‘Descending Pillars’ continues its upward, Sisyphean climb to the mirror-inverted bowels of Hell. It is a dazzling track, showcasing an authority and exuding a confidence uncommon on debut records in any genre. This is a band that sounds grounded, but completely on top of their sound, what they’ve written and what they’re trying to do with their output. We are treated to ebbs and flows of pace and flourishes of different adjacent rhythm, meaning that the track always feels focused and purposeful, while all the time being pulled into a morass, engendering that suffocating quality we all desire and delight in from extreme metal, but especially from doom. Void Rot form a tension at the very centre of their being on each of the six full tracks on this album – this tension being the inference they are always just about to let rip, while the more staid and sombre elements of their genetics mean they can never do so, eternally caught in the tug of war between the two opposing genres.
‘Upheaval’ brandishes the knife early, slicing through the lull at the end of the opening track, with a barrage of snaking riffery and an ever menacing rhythm section. The drumming throughout Descending Pillars is stellar and, to my mind, must be the section of the band requiring the most dexterous of mindsets. I can see how vocals, guitars and even bass can become malleable enough, with the sufficient amount of skill, creativity and practice, to navigate the cacophonous skies and yawing fissures of Void Rot’s compositions. But, underpinning it all, are the sublime drums, with a performance that makes me question whether ‘WB’ may be said sci-fi experiment gone native; part human, part octopus, part chameleon… The second track is a short blast of immense suffering and dizzying musicianship, proving, should it ever have been questioned, that Void Rot can coalesce their sonic experiments and unique double-helix not only in epic track lengths but in under four minutes, too.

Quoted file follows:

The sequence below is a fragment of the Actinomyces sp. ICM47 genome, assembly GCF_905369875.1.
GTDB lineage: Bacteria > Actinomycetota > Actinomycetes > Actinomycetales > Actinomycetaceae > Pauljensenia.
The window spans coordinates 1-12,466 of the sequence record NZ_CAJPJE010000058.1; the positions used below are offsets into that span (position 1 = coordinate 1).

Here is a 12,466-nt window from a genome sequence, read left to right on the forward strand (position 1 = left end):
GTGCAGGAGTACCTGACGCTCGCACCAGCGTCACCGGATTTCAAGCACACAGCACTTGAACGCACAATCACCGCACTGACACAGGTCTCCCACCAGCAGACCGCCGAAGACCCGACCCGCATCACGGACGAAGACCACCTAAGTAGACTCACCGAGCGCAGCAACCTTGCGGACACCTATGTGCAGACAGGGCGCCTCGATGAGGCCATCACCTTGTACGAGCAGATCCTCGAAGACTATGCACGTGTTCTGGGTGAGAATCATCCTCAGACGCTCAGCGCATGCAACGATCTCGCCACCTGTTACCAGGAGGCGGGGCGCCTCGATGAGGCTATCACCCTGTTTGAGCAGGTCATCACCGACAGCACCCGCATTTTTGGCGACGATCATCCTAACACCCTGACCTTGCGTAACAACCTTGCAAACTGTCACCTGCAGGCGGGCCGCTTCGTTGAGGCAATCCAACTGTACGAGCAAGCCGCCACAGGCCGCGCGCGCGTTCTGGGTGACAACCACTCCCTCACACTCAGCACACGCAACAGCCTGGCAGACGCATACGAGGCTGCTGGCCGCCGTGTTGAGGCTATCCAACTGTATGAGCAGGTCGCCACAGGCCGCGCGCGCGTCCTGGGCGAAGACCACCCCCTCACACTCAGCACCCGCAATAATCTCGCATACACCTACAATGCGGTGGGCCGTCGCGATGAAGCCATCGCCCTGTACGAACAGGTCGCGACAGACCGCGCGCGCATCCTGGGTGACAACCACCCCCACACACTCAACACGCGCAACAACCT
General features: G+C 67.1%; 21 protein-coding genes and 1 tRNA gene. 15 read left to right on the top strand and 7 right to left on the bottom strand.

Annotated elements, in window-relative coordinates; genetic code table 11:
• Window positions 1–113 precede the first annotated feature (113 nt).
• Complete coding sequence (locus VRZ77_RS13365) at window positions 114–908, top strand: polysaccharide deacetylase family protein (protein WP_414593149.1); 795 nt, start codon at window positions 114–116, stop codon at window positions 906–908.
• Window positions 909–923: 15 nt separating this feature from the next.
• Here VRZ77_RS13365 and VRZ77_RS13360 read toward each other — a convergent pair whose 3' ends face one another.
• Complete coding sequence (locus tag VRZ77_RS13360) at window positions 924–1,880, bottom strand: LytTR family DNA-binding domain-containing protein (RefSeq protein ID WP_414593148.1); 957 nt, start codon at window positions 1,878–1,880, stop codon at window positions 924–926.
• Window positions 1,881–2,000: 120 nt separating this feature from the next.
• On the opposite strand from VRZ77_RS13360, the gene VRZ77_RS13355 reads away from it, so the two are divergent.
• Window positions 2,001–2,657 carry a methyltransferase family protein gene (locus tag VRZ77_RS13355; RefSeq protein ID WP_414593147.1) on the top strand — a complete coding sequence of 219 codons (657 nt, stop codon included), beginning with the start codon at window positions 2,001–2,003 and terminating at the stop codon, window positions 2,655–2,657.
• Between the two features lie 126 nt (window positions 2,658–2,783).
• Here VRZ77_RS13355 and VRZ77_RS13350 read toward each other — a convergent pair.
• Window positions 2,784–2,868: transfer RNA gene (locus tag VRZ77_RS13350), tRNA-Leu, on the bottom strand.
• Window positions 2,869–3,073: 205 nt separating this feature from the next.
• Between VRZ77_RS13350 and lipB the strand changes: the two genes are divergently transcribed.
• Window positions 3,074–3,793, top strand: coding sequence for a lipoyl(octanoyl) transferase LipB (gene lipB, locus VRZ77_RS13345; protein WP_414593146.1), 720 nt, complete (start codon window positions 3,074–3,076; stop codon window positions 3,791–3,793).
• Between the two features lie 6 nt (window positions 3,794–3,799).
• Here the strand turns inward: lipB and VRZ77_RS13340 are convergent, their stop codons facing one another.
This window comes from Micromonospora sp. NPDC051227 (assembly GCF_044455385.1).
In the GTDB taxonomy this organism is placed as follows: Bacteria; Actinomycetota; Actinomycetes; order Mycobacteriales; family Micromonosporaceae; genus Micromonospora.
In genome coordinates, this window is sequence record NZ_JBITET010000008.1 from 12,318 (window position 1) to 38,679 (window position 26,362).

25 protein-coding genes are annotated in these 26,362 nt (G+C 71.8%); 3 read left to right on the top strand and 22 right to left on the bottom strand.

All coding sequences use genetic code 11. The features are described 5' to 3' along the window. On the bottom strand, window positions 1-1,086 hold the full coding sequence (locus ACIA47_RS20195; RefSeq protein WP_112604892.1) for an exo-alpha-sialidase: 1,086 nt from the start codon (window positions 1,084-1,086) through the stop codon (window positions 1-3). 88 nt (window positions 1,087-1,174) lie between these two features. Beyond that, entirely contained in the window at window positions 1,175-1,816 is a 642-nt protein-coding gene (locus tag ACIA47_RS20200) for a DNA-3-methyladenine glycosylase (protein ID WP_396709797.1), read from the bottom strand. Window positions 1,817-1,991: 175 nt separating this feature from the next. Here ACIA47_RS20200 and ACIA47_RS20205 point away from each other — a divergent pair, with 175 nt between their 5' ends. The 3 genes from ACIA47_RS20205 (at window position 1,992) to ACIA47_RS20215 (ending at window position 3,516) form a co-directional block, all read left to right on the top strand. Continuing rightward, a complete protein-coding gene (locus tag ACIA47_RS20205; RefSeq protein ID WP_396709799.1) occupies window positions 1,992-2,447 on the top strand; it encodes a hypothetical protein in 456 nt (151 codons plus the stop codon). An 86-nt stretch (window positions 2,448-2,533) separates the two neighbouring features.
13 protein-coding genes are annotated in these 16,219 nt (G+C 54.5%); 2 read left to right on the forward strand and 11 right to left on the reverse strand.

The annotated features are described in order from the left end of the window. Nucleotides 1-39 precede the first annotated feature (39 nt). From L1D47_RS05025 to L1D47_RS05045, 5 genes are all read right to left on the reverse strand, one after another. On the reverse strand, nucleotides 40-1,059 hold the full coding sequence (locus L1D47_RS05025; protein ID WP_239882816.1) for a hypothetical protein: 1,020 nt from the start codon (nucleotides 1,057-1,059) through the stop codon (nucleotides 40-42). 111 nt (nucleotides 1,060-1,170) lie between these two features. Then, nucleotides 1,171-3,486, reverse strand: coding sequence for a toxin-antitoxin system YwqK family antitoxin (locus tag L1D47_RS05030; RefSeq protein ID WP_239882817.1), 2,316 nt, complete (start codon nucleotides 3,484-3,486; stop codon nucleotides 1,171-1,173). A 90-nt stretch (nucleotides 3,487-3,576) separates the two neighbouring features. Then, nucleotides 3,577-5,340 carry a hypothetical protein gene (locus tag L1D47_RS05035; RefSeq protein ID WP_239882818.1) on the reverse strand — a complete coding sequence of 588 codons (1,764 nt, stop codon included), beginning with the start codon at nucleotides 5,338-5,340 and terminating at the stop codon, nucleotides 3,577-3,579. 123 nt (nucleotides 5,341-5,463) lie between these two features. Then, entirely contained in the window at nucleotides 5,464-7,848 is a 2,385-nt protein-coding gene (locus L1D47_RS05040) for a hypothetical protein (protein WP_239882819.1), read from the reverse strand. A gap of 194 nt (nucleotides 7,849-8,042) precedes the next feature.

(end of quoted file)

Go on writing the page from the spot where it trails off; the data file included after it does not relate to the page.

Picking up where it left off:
‘Liminal Forms’ and ‘Delusions of Flesh’ both run at around six minutes and together provide the spine of the album. They are the joint powerhouses of the LP, exhibiting the paradoxical sides to Void Rot’s reflection; the former having rabid vocals and guitars breaching stereo speakers in the fervent blood-soaked writhing as the bass and drums wade in treacle for much of its runtime, whereas the latter features drums and bass pulsating in incensed, animalistic death metal fashion, as the guitars and the vocals in particular wrestle with huge a doom-esque, ever-slowing sludge morass. They are the perfect example of not only the songwriting skill (and future potential) of the band, but also how expertly produced Descending Pillars is. The equilibrium found between the two genres, despite the style of recording both usually enjoy being so at odds, are as if balanced on a knife’s edge. The clinical, cold crisp yet raw sound of death metal is gone. So too is the fuzzy, indistinct perplexing “warmth” and volume of doom. In its place is an autumnal tonality (perfect, then, for the album’s release date). ‘Autumnal’ is the best word I can find for the recording – it is rich, yet full of decay; it is austere yet not frigid; pyrexical, though never boiling over. A symmetry, a stability is always, always found on this record – shot through its very existence from composition to mixing and final master.
‘Inversion’ is five minutes of being brutalised in the best way possible, and for a taste of what to expect from the album it is a fine example, and in the context of the whole LP, is a very obvious choice for the ‘single’ that teased the album. We then have the ominous minute long segue named ‘The Weight of a Thousand Suns’, that provides a short moment of respite before we are subjected to the onslaught of ‘Monolith (Descending Pillars Pt. II)’. A true culmination of all that has gone before, Void Rot amp everything up once more. I can almost picture this unidentifiable creature flexing, limbering up, as this track finally comes burgeoning into twisted, gnarled life. Imagining Suffocation, Disembowelment, Bölzer and Bolt Thrower eating one another alive in an endless self-sustaining, self-engorging circle. This is how one describes the infamy wrought by this final track. Epic, even transcendent, it is a fitting end to this incredible album. Its final minutes begin to fade as the drums blast and echo, conversely the distortion becoming noisier, sweeping all that has come before away, before too receding and ending an album stunning in ambition and execution, and all coalesced into one form, in less than forty minutes.
Descending Pillars is yet another stunning debut to add to the list of jaw-dropping debuts in 2020. Void Rot deserve to be singled out, however, for really honing a sound that I believe has largely been a sub-genre in name only. They have hewn a sound that actually delivers on what the title ‘death doom’ truly implies. Tonally, the band remind me a lot of US-brethren Fórn, despite being quite different propositions. Like Fórn’s sublime debut full-length, Rites of Despair, I believe Descending Pillars will be an album referenced often in the future, with Void Rot held up as a talisman for future (true) death doom hybrids. This is the line in the sand, rendered in blood and under a storm signalling our doom. This is the line, the album by which others in this niche will now be measured.
Who knows what this quartet could do next? I, for one, will be keeping my tab firmly on them.